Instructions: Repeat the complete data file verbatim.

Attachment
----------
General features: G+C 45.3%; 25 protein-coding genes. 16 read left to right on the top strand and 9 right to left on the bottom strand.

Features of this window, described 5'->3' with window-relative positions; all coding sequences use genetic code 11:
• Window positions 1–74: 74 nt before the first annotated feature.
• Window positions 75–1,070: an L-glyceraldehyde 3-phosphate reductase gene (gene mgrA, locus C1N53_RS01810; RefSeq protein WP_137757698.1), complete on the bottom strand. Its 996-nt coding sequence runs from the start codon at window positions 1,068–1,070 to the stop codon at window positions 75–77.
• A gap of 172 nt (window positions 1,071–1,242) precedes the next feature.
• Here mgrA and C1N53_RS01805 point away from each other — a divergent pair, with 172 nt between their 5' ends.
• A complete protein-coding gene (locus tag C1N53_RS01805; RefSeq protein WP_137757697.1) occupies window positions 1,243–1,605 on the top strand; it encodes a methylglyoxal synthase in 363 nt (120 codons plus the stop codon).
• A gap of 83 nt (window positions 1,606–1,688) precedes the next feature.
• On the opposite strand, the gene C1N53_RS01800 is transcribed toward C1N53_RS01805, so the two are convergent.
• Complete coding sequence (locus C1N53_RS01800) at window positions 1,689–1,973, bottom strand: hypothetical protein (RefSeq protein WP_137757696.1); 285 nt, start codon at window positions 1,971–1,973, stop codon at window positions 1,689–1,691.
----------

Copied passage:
General features: G+C 45.3%; 25 protein-coding genes. 16 read left to right on the top strand and 9 right to left on the bottom strand.

Features of this window, described 5'->3' with window-relative positions; all coding sequences use genetic code 11:
• Window positions 1–74: 74 nt before the first annotated feature.
• Window positions 75–1,070: an L-glyceraldehyde 3-phosphate reductase gene (gene mgrA, locus C1N53_RS01810; RefSeq protein WP_137757698.1), complete on the bottom strand. Its 996-nt coding sequence runs from the start codon at window positions 1,068–1,070 to the stop codon at window positions 75–77.
• A gap of 172 nt (window positions 1,071–1,242) precedes the next feature.
• Here mgrA and C1N53_RS01805 point away from each other — a divergent pair, with 172 nt between their 5' ends.
• A complete protein-coding gene (locus tag C1N53_RS01805; RefSeq protein WP_137757697.1) occupies window positions 1,243–1,605 on the top strand; it encodes a methylglyoxal synthase in 363 nt (120 codons plus the stop codon).
• A gap of 83 nt (window positions 1,606–1,688) precedes the next feature.
• On the opposite strand, the gene C1N53_RS01800 is transcribed toward C1N53_RS01805, so the two are convergent.
• Complete coding sequence (locus C1N53_RS01800) at window positions 1,689–1,973, bottom strand: hypothetical protein (RefSeq protein WP_137757696.1); 285 nt, start codon at window positions 1,971–1,973, stop codon at window positions 1,689–1,691.